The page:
China’s Landmark Personal Information Protection Law—Are You Prepared?
Following the launch of the Cybersecurity Law (“CSL”, effective June 1, 2017) and Data Security Law (“DSL”, effective September 1, 2021), China enacted the Personal Information Protection Law (“PIPL”) on November 1, 2021. The PIPL is by far the most significant law in China’s data protection regime with extraterritoriality and stringent sanctions (fines could go as high as RMB 50 million (approx. USD 7.74 million) or 5% of the violator’s turnover in the previous year). While in many aspects similar to the EU’s General Data Protection Regulation(“GDPR”), the PIPL has some significant differences for companies with an interest in China. Below we highlight some key aspects of the PIPL with relevance to both Chinese and foreign companies that process personal information (“PI”) in China.
PI Processing Basis
The PIPL provides for six bases for collecting and processing PI. The most prominent one is informed consent but it is important to remember it is not the only basis. It is also worth noting that “Legitimate Interest” which is recognized under the GDPR as an independent basis and may require GDPR compliant companies to make certain adjustments to their policies. Under the PIPL, companies are allowed to process PI if the processing is necessary to conclude contracts or perform contractual obligations. The necessity to fulfill statutory functions or statutory obligations or tackle public health emergencies also justifies PI processing.
Additionally, companies should always bear in mind they are only allowed to process PI “within a reasonable scope”. Though there is ambiguity about the definition of “reasonable scope”, a risk minimizing approach would be to minimize the use of PI and the time for which it is stored. It is also critical to have proper processes in place (as well as the relevant legal documentation) in relation to both collection and use to ensure that the basis is solid.
Data Subject Rights
The PIPL requires businesses to obtain an individual’s consent for certain actions involving processing his or her information and providing individuals with rights over their personal information such as the right to know, access, modify, copy and delete it, withdraw their consent and refuse automated decision-making. Deceased persons also enjoy rights under the PIPL, exercised by their close relatives. Noticeably, failure to implement mechanisms that will facilitate data subjects in exercising their rights may create legal liability.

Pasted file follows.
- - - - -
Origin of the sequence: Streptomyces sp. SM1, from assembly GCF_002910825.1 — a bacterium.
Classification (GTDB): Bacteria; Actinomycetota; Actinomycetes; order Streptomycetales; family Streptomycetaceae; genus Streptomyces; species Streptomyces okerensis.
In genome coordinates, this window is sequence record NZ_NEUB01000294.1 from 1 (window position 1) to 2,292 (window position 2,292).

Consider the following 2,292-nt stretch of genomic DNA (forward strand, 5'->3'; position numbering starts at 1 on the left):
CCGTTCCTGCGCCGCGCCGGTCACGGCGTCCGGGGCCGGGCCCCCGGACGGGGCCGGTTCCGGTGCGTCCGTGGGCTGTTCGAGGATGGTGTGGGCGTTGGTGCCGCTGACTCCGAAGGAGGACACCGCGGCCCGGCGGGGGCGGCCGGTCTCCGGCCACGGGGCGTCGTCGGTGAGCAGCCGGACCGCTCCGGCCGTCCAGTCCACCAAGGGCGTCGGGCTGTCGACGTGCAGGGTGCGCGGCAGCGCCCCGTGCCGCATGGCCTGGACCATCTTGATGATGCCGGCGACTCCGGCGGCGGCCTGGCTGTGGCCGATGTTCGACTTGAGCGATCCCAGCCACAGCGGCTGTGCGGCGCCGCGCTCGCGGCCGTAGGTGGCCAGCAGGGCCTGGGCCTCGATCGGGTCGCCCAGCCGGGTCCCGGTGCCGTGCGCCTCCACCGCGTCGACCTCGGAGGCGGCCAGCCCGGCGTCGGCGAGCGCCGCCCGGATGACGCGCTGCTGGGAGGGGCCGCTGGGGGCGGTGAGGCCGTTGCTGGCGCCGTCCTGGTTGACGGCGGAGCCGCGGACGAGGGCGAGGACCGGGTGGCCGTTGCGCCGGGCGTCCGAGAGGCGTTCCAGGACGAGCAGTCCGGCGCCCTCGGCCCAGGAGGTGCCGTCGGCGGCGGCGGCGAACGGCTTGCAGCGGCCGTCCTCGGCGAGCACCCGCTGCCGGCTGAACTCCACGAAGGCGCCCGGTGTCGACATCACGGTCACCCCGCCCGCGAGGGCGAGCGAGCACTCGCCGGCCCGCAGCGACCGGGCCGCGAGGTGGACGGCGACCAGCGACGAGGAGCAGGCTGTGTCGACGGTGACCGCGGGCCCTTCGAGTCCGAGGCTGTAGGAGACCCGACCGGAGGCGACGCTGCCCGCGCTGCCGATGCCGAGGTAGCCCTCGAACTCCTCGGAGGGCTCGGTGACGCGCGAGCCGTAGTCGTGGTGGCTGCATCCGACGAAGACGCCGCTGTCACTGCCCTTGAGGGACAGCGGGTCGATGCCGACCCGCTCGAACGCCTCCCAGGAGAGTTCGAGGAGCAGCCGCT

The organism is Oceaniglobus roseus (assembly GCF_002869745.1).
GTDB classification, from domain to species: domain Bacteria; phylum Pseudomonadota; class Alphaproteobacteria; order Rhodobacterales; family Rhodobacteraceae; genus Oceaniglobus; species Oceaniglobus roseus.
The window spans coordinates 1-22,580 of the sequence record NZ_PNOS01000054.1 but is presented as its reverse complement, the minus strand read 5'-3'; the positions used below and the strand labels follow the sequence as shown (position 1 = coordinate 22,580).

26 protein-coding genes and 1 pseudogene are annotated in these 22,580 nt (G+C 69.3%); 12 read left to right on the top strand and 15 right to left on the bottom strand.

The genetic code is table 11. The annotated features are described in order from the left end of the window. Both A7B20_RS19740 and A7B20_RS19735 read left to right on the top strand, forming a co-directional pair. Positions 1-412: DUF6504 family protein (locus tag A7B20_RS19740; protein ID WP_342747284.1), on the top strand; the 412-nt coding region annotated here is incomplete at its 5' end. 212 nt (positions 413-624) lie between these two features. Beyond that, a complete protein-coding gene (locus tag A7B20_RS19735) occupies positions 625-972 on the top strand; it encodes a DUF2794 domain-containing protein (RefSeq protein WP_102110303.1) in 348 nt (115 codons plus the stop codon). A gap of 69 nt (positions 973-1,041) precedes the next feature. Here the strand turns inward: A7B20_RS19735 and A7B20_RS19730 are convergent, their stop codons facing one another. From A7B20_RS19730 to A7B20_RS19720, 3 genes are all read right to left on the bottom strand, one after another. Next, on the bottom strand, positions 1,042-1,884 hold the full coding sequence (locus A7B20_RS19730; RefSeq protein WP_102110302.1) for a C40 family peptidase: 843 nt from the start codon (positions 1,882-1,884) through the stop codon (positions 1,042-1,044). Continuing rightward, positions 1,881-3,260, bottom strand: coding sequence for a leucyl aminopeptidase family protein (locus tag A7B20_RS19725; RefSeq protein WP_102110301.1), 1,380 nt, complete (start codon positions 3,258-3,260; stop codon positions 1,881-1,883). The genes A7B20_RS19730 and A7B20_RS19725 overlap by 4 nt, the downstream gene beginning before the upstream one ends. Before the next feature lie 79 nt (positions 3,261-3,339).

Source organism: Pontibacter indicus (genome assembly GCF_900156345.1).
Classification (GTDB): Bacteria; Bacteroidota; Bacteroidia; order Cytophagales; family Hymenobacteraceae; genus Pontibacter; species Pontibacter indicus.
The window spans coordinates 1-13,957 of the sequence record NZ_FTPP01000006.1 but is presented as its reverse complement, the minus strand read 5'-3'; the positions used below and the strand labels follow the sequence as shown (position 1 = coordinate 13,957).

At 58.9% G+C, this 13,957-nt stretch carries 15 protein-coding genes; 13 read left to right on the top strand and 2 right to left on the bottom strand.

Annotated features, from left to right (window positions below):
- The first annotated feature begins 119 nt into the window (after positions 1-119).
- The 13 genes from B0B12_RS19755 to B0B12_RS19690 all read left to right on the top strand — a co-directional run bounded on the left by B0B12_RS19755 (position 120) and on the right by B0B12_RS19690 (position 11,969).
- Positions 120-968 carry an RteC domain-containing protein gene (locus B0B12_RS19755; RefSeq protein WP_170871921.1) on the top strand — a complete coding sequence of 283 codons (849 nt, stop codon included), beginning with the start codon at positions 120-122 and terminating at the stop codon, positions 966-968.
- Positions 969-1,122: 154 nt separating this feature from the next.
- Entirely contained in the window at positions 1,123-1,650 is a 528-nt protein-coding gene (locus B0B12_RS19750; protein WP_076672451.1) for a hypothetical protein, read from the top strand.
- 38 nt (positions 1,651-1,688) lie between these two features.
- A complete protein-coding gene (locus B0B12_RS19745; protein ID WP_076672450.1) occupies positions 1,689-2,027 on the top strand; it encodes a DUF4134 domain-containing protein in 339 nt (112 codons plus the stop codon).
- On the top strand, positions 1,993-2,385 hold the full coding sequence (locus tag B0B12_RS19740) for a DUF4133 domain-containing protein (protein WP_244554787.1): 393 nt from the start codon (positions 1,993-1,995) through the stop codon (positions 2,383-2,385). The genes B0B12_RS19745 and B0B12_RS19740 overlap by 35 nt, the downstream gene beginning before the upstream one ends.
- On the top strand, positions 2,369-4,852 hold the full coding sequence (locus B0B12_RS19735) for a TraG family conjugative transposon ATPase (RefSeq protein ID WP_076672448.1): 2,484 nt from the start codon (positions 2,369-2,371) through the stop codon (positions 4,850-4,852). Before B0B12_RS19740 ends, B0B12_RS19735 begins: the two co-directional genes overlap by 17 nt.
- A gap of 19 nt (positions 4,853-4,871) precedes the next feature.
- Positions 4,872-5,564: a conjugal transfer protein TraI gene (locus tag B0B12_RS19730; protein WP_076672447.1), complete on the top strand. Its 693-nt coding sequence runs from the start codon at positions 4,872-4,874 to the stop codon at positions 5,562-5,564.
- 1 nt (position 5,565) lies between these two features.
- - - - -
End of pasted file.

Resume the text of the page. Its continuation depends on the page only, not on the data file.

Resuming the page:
The PIPL is applicable to both Chinese and foreign companies (the law has an extraterritorial reach) when it comes to PI processing of Chinese individuals. Extraterritoriality will apply if the information concerned is that of natural persons inside China, and it is processed in order to provide products and services to natural persons in China, analyze or assess their conduct or under any other statutory circumstance. In particular, data processers outside of China are required to designate a personal information protection representative or institution within China to protect PI under certain circumstances.
Cross-border Data Transfer
A major issue for international businesses is the cross border transfer of information. Under the PIPL, if businesses are to undertake cross-border PI transfer, they have to meet one of several conditions such as passing a security assessment by the Cyberspace Administration of China (“CAC”, China’s privacy regulator), signing a contract based on CAC’s model contract with the overseas information recipient or getting a prior personal information protection certification by a specialized institution in accordance with CAC rules. Specific and separate consent from the data subject may also be required for cross border data transfers under certain circumstances.
The PIPL imposes additional liabilities on PI processors providing important internet platform services, having a massive number of users and complex business types. This may be of special relevance to some tech companies.
Inview of the PIPL’s relevance and penalties, companies should carefully study the requirements, review and amend their data protection agreements as well as their standard terms and conditions, introduce well-developed consent forms, cross-border data transfer policies, designate a personal information protection representative or institution within China (if applicable) and implement data subject right protection mechanisms. While GDPR and PIPL are similar, companies should not assume their GDPR compliance makes them PIPL compliant automatically.
By: Zach Lichtblau and Yasmin Yao
If you have any questions about privacy or data protection in China, you may contact BNLS Law Firm at firstname.lastname@example.org and email@example.com.